We spoke to Ozon about the differences between his and Lubitsch’s film, the senselessness of nationalism, and why it’s sometimes easier to believe a lie than the horrible truth.

This film has a unique, unforgettable plot, but the original by Lubitsch is relatively unknown. How did you arrive at this adaptation?

The idea actually came from a French play written after World War I by Edmond Rostand, and I love the story. As I began to work on the adaptation, I realized that Ernst Lubitsch already did one, and I was totally devastated. I thought, How can I make a film after Lubitsch? But when I discovered his film, I realized his perspective was totally different from what I wanted to do. His story was told from the point of view of the French soldier, and my idea was to tell the story from the point of view of the Germans, the losers of the war, and especially, from the point of view of the girl. That way you can keep all the mystery.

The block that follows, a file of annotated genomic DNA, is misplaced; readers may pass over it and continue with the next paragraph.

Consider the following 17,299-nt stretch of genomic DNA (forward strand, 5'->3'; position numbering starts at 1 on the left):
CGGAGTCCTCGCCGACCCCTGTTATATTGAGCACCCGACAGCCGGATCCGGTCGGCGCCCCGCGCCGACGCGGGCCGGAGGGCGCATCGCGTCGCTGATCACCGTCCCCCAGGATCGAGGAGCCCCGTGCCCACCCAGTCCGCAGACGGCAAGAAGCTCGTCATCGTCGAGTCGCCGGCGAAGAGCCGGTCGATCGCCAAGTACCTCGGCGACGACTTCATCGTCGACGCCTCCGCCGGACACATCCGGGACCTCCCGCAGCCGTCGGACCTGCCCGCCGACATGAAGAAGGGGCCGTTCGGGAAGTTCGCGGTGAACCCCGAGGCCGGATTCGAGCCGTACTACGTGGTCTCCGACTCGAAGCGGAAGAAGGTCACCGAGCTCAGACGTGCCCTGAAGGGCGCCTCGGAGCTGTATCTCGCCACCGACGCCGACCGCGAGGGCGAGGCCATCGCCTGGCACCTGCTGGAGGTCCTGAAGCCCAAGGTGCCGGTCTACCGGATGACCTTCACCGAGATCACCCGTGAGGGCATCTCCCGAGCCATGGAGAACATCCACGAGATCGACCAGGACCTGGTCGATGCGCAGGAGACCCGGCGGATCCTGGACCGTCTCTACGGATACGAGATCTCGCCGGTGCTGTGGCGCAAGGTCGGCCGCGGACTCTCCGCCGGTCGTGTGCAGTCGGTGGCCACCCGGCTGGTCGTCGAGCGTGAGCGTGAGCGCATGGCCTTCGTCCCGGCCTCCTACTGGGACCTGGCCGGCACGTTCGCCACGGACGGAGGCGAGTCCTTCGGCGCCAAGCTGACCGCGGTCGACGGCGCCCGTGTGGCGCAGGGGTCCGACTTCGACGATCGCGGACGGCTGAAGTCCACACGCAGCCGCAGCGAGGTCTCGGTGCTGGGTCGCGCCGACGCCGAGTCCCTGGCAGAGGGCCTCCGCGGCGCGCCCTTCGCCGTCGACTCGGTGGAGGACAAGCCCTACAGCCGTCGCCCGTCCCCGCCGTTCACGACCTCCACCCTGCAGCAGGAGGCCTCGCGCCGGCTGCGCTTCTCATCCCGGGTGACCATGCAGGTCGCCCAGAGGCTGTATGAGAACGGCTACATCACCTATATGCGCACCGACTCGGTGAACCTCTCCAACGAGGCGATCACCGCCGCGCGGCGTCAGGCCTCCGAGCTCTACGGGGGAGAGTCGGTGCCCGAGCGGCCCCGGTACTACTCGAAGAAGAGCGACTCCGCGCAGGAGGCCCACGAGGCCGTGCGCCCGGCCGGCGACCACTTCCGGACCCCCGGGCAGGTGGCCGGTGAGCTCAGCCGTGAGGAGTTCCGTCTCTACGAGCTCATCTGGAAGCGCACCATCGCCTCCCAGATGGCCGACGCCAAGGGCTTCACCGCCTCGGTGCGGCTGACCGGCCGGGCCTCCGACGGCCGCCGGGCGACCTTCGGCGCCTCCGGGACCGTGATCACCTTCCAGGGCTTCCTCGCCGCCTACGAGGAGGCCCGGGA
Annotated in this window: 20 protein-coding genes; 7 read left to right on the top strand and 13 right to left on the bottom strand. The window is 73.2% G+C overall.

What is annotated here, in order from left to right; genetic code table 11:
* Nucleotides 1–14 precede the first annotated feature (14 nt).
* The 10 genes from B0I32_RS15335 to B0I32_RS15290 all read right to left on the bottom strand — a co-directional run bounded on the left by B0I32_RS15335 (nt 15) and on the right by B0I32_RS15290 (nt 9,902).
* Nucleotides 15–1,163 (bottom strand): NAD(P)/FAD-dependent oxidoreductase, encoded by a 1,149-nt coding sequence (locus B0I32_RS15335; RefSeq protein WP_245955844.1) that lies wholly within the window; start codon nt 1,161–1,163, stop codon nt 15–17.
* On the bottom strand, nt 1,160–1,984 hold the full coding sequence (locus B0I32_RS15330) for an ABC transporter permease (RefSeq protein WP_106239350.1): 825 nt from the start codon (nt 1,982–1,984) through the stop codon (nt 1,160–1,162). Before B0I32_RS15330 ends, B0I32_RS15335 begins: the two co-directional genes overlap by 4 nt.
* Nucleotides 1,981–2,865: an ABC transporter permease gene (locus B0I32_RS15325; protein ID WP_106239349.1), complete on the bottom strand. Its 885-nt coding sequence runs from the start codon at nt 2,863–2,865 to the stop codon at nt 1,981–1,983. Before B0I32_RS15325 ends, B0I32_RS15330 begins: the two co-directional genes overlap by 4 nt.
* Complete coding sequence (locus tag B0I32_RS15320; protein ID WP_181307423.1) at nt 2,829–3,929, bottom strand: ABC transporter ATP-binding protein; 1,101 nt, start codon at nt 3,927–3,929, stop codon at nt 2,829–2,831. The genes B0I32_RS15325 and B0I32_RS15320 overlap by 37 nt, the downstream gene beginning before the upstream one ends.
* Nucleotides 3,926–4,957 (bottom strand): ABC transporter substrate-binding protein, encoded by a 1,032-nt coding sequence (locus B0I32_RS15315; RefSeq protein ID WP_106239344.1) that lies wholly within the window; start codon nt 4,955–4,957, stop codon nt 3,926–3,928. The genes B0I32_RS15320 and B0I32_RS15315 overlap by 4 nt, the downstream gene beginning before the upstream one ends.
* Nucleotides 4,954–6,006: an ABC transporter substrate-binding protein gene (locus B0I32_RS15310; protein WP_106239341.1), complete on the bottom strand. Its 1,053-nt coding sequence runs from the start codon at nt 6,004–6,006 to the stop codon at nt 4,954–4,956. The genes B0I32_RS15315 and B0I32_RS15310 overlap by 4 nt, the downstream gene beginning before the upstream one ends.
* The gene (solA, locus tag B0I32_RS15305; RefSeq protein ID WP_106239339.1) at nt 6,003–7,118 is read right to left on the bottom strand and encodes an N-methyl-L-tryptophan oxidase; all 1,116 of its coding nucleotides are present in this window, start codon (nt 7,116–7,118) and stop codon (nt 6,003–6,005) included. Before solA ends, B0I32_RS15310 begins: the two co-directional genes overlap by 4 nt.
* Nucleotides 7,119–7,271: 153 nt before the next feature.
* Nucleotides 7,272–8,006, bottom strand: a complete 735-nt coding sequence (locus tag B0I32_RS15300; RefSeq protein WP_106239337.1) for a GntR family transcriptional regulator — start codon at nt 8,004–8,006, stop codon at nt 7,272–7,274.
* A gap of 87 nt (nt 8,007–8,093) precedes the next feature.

There are some very good scenes in Lubitsch that I kept for my adaptation, but I changed many things. In the first minutes [of the original] you know exactly why the Frenchman has traveled to Germany. It was more interesting to me to keep this secret. It’s better not to know, to be in the same mood as the girl, who falls in love with this French guy and then discovers the truth, which is very disturbing for her. And the big difference between me and Lubitsch is that he didn’t know that the Second World War would happen. So he was more optimistic in his movie than I am, because I know another war will arrive and the rise of nationalism in Germany will create the Nazis.

There’s really a sense of tension throughout, especially before the reveal. How did you maintain that wound-up feeling?

It was the big challenge of the film, to keep a kind of suspense. And to let the spectator have the freedom to imagine what they want. I think we are a little bit like the German family. Do we really want to know the truth, or do we prefer to believe in a lie? That’s the dilemma of the film.

Which is also Anna’s dilemma when she knows the truth, and she doesn’t know if she should reveal it. She doesn’t want to break down this beautiful story that’s been created for the parents.